Average C-reactive protein (CRP) values vary in diverse populations -- possibly impacting how doctors estimate cardiovascular risk and determine statin treatment, according to a new study in Circulation: Cardiovascular Genetics, a journal of the American Heart Association.
CRP is a marker of inflammation, and high levels of it in the blood have been associated with a higher risk for heart disease. But it's uncertain if the association is causal. Statins are a class of cholesterol-lowering drugs that reduce heart risk and CRP. Researchers aren't certain if CRP-lowering contributes to the health benefits of statins.
"CRP may be used at the discretion of the physician as part of a global coronary risk assessment in adults without known cardiovascular disease," according to consensus statements from the American Heart Association and Centers for Disease Control. A CRP value above a cut-point of 3mg/L indicates high risk.
In the recent Justification for the Use of Statins in Primary Prevention: an Intervention Trial Evaluating Rosuvastatin (JUPITER), researchers evaluated the efficacy of statins using a risk cut-point for CRP at values more than 2mg/L. Based on JUPITER's findings, the U.S. Food and Drug Administration recently licensed the use of rosuvastatin to prevent cardiovascular disease in men over 50 years and women over 60 years who have one other risk factor and CRP greater than 2mg/L.
"The difference in average population CRP values in populations of different ancestry are sufficiently large as to have bearing on clinical management and statin eligibility based on single CRP cut-point values," said Tina Shah, Ph.D., co- author of the study and a post-doctoral research fellow at University College London.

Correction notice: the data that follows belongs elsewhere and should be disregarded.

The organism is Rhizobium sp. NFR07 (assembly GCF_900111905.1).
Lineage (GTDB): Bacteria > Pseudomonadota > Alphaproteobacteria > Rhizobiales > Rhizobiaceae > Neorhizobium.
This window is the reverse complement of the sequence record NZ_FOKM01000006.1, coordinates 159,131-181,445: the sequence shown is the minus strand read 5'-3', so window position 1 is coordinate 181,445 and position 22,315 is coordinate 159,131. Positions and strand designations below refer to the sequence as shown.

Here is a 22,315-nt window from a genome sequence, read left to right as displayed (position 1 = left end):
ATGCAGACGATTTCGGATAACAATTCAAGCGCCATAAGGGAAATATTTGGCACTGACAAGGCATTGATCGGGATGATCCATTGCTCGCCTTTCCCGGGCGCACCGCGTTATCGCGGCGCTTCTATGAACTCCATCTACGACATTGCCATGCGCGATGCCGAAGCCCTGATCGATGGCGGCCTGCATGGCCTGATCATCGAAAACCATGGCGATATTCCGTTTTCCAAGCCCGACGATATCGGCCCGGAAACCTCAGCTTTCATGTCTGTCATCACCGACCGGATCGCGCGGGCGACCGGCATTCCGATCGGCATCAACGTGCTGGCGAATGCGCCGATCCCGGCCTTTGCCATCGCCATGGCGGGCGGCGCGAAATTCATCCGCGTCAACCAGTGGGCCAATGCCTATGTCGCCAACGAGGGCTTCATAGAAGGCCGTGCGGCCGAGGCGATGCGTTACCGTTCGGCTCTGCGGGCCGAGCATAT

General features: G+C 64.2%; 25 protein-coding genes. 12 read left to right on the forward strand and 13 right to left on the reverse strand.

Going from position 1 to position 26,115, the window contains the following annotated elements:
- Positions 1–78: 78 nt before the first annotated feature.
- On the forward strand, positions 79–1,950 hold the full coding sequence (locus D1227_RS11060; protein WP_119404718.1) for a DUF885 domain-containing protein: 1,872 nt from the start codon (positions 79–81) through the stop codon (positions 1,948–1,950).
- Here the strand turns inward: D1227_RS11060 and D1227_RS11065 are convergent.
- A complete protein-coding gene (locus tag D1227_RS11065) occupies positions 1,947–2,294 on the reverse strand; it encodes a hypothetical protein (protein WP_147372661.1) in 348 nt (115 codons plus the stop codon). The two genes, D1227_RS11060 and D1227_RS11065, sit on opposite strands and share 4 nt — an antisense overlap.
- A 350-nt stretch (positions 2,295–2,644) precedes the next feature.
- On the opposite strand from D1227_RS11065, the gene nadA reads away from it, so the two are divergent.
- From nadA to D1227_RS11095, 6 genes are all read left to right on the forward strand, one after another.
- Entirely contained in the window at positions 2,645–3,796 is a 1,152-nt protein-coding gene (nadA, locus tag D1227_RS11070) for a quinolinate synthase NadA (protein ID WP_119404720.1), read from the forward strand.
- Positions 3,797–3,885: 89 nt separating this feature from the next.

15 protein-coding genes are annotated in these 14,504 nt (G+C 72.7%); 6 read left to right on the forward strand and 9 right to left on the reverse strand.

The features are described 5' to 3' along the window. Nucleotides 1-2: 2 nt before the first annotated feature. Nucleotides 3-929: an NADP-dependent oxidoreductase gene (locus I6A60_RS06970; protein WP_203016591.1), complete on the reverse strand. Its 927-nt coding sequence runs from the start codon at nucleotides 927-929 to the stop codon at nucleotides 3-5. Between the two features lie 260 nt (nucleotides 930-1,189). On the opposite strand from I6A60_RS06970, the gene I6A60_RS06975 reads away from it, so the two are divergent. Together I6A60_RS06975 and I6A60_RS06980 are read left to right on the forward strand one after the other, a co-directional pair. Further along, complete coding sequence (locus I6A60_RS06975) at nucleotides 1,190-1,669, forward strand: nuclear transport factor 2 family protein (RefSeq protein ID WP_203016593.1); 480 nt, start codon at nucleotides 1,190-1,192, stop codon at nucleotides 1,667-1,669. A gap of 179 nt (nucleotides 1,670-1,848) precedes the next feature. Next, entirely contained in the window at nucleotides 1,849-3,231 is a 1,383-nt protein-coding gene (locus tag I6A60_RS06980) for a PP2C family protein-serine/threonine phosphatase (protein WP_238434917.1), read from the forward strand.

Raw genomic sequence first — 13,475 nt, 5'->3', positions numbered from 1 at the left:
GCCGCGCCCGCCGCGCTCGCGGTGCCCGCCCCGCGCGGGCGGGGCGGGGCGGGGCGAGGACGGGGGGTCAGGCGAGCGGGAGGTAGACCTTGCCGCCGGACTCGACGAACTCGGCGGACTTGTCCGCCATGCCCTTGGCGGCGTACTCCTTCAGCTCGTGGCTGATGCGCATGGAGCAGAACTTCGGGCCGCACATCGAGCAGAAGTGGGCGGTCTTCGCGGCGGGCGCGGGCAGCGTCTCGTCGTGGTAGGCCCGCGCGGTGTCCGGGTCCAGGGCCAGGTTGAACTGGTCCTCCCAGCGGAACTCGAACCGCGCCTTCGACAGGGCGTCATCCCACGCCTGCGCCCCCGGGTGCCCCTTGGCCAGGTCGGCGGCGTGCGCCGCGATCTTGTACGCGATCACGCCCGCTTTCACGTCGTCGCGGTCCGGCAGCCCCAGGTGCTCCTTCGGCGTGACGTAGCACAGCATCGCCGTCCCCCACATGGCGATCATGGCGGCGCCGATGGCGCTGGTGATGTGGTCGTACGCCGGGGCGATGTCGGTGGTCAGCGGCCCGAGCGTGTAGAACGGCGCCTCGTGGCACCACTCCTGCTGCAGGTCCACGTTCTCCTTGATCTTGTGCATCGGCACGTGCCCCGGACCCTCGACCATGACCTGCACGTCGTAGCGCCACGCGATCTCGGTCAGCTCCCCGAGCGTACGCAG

Researchers conducted a systematic review and meta-analysis of data on 221, 287 people from 89 published studies and discovered that CRP levels differed by ethnicity, even after adjustments for age and body mass index. African- Americans had the highest CRP levels with an average of 2.6 mg/L, followed by Hispanics (2.51 mg/L), South Asians (2.34 mg/L) and Caucasians (2.03 mg/L). East Asians had the lowest CRP levels of 1.01 mg/L.
The rank order remained the same when researchers calculated the probability that people in each ethnic group would exceed the 2 mg/L CRP threshold at any age. More than half of African-Americans and Hispanics would likely exceed the 2 mg/L CRP threshold at 50 years, while less than half of East Asians would surpass the threshold. Likewise, at 60 years, less than 40 percent of East Asians and almost two-thirds of African-Americans and Hispanics would likely have a CRP > 2mg/L.
A genetic analysis in the multi-ethnic Wandsworth Heart and Stroke Study showed that a gene associated with CRP levels varied in frequency by ethnicity. This study was a population-based survey in South London to estimate the prevalence of major heart and stroke risk factors in people of different ethnic backgrounds. An assessment of lifestyle factors showed that body mass index, systolic blood pressure and smoking contributed to differences in CRP between groups, but the majority of the difference in CRP was unexplained.
"There is ongoing debate over the ability of CRP to predict the risk of heart disease over established cardiovascular risk factors, even in individuals of European origin where there is the most evidence pertaining to the CRP-coronary disease association," said Aroon D. Hingorani, Ph.D., co-author of the study and professor of genetic epidemiology and British Heart Foundation Senior Research Fellow at University College London.
"If clinicians still want to use CRP as part of heart risk prediction, the results of the current study suggest they should bear ethnicity in mind in interpreting a CRP value."
The absolute risk of heart disease for different ethnic groups and individuals should be based on established risk factors using the Framingham risk equation, she said.
Other co-authors are: Paul Newcombe, Ph.D.; Liam Smeeth, Ph.D.; Juliet Addo, Ph.D.; Juan P. Casas, M.D., Ph.D.; John Whittaker, Ph.D.; Michelle A. Miller, Ph.D.; Lorna Tinworth, Ph.D.; Steve Jeffery, Ph.D.; Pasquale Strazzullo, M.D.; and Francesco P. Cappuccio, M.D. Author disclosures and funding sources are on the manuscript.
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